Panel Paper: A Longitudinal Analysis of Economic Development Incentive Usage: Explaining Why Local Governments Change Strategies

Thursday, November 7, 2019
I.M Pei Tower: 2nd Floor, Tower Court C (Sheraton Denver Downtown)

*Names in bold indicate Presenter

Eric Stokan, Wayne State University, Aaron Deslatte, Indiana University and Megan Hatch, Cleveland State University

The pursuit of economic development at the municipal level necessitates that local governments make tradeoffs when determining how best to spur economic activity. A large literature is focused on understanding the factors which lead local governments to pursue economic development policies (Rubin & Rubin, 1987; Fleischmann, Green, and Kwong, 1992; Zheng & Warner, 2010) and even to explain what accounts for tradeoffs in policy usage (Deslatte and Stokan 2017). Despite this, research has failed to consider the role of historical factors and policy usage in these determinations.

Within economic development scholarship, various researchers posit that economic development reflects a series of waves, exhibit path dependency through “lock in” of policy utilization, and envision a process of policy layering as a result of an unwillingness to abandon these policies; however, the causal mechanisms that bring about these processes have been unclear.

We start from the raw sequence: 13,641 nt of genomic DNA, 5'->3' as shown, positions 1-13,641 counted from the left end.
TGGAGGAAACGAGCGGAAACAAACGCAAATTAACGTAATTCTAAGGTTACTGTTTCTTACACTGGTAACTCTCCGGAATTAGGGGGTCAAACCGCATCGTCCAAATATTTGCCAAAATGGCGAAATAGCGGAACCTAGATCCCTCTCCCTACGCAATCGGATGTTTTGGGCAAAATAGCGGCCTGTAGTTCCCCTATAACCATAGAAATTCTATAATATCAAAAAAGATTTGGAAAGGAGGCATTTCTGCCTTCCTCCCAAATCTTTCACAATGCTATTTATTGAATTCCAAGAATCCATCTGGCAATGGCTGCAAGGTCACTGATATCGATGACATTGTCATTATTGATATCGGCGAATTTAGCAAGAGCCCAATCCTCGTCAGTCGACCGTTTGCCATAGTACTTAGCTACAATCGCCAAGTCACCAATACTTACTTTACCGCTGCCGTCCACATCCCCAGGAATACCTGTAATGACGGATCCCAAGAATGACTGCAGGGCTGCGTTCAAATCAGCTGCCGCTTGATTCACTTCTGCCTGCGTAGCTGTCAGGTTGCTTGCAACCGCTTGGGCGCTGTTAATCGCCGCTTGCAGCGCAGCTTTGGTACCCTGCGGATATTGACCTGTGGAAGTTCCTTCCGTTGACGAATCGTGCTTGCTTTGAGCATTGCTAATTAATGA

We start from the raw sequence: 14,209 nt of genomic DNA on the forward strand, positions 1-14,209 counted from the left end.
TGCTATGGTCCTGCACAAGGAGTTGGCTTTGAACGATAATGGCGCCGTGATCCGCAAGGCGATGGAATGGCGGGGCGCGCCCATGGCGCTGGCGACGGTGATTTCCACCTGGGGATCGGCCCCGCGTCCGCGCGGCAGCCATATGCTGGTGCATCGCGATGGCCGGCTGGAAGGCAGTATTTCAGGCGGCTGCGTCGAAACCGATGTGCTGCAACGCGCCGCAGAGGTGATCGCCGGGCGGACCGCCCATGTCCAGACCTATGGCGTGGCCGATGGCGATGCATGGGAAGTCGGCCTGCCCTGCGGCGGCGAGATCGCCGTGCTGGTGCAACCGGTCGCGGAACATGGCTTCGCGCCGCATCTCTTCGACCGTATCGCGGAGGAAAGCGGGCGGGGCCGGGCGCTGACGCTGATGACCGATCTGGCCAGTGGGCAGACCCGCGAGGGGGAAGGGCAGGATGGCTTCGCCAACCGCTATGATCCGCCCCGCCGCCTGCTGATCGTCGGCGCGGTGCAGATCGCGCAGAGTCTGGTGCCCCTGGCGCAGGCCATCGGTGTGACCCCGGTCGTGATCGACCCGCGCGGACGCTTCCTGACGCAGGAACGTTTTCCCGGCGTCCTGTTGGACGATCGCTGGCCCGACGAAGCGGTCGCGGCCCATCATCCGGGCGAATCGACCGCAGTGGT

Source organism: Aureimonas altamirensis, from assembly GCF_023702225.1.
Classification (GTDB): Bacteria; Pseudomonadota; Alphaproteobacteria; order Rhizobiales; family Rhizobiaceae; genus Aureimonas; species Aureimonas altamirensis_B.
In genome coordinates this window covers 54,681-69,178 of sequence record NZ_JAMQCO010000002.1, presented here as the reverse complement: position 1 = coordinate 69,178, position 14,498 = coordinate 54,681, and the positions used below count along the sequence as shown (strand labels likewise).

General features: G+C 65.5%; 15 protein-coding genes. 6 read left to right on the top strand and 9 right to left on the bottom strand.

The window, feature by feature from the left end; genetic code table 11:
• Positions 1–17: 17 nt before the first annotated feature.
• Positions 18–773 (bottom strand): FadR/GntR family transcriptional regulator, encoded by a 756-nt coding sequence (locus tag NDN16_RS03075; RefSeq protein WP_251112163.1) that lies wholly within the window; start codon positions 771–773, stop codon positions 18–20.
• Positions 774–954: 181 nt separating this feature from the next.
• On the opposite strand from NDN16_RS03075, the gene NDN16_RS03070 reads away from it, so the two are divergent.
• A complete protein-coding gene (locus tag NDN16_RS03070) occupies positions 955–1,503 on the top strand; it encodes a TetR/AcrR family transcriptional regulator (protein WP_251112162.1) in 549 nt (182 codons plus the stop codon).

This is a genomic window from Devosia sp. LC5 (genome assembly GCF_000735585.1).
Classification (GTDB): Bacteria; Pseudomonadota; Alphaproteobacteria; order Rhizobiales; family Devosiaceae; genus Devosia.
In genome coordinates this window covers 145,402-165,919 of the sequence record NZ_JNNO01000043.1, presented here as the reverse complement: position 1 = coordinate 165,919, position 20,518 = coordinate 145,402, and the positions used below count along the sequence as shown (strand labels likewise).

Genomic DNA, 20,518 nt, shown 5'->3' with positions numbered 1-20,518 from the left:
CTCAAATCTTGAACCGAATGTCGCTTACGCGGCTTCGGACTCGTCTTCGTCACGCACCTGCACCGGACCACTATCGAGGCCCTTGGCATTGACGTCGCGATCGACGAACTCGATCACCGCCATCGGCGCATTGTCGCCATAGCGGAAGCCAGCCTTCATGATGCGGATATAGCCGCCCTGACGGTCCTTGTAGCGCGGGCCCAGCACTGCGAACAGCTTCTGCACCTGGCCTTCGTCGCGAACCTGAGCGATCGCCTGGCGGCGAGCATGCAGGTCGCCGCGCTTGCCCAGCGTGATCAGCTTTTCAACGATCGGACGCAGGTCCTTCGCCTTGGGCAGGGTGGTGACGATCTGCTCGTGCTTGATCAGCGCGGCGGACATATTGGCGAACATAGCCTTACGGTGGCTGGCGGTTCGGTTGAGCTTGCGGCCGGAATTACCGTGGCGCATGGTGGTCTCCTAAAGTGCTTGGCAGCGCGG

This article draws upon 30 years of economic development decisions across the United States to understand what leads local governments to prioritize efficiency- or equity-oriented policies. It finds that resource dependence theory (RDT) helps to explain the decision to pursue efficiency and equity. We find that equity-enhancing economic development policies are more likely when local governments face less competitive pressures, have greater resource capacities, and have greater governmental involvement in the economic development planning process. Leveraging these factors can aid governments as they struggle to navigate a more sustainable path toward economic growth and equity.